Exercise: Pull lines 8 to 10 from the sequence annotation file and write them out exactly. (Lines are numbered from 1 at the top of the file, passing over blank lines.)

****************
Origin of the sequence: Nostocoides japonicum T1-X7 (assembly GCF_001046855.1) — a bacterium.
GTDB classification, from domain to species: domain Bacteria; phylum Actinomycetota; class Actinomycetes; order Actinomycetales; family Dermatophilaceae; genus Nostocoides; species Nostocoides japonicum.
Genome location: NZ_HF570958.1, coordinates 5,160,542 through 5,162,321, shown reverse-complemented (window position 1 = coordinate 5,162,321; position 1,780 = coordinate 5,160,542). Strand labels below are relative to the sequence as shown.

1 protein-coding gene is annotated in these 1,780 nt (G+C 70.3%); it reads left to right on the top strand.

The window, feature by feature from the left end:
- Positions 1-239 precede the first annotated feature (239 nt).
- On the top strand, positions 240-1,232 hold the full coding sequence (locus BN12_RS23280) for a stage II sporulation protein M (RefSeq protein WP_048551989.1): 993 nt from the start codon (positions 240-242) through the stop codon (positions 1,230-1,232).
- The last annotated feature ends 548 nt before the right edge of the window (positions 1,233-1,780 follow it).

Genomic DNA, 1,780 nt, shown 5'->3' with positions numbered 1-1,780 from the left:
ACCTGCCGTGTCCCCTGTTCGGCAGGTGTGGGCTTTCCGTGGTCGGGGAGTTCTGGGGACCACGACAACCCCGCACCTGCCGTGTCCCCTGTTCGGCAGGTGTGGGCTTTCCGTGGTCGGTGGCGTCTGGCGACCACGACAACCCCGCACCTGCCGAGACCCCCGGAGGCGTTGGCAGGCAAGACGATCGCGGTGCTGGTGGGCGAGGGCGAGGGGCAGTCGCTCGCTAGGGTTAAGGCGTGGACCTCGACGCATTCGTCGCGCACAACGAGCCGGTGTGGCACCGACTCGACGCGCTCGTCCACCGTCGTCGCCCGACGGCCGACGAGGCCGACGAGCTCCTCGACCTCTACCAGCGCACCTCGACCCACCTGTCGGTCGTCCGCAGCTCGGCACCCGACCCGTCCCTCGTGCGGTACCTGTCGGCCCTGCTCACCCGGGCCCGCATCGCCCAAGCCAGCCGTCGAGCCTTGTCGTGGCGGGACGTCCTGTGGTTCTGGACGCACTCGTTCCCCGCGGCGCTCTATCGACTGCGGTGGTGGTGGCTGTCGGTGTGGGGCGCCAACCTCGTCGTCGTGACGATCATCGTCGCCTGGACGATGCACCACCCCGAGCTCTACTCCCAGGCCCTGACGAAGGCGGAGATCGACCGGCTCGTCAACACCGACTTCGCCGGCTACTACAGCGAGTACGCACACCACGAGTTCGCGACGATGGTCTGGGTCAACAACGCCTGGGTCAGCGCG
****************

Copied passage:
- The last annotated feature ends 548 nt before the right edge of the window (positions 1,233-1,780 follow it).

Genomic DNA, 1,780 nt, shown 5'->3' with positions numbered 1-1,780 from the left:
ACCTGCCGTGTCCCCTGTTCGGCAGGTGTGGGCTTTCCGTGGTCGGGGAGTTCTGGGGACCACGACAACCCCGCACCTGCCGTGTCCCCTGTTCGGCAGGTGTGGGCTTTCCGTGGTCGGTGGCGTCTGGCGACCACGACAACCCCGCACCTGCCGAGACCCCCGGAGGCGTTGGCAGGCAAGACGATCGCGGTGCTGGTGGGCGAGGGCGAGGGGCAGTCGCTCGCTAGGGTTAAGGCGTGGACCTCGACGCATTCGTCGCGCACAACGAGCCGGTGTGGCACCGACTCGACGCGCTCGTCCACCGTCGTCGCCCGACGGCCGACGAGGCCGACGAGCTCCTCGACCTCTACCAGCGCACCTCGACCCACCTGTCGGTCGTCCGCAGCTCGGCACCCGACCCGTCCCTCGTGCGGTACCTGTCGGCCCTGCTCACCCGGGCCCGCATCGCCCAAGCCAGCCGTCGAGCCTTGTCGTGGCGGGACGTCCTGTGGTTCTGGACGCACTCGTTCCCCGCGGCGCTCTATCGACTGCGGTGGTGGTGGCTGTCGGTGTGGGGCGCCAACCTCGTCGTCGTGACGATCATCGTCGCCTGGACGATGCACCACCCCGAGCTCTACTCCCAGGCCCTGACGAAGGCGGAGATCGACCGGCTCGTCAACACCGACTTCGCCGGCTACTACAGCGAGTACGCACACCACGAGTTCGCGACGATGGTCTGGGTCAACAACGCCTGGGTCAGCGCG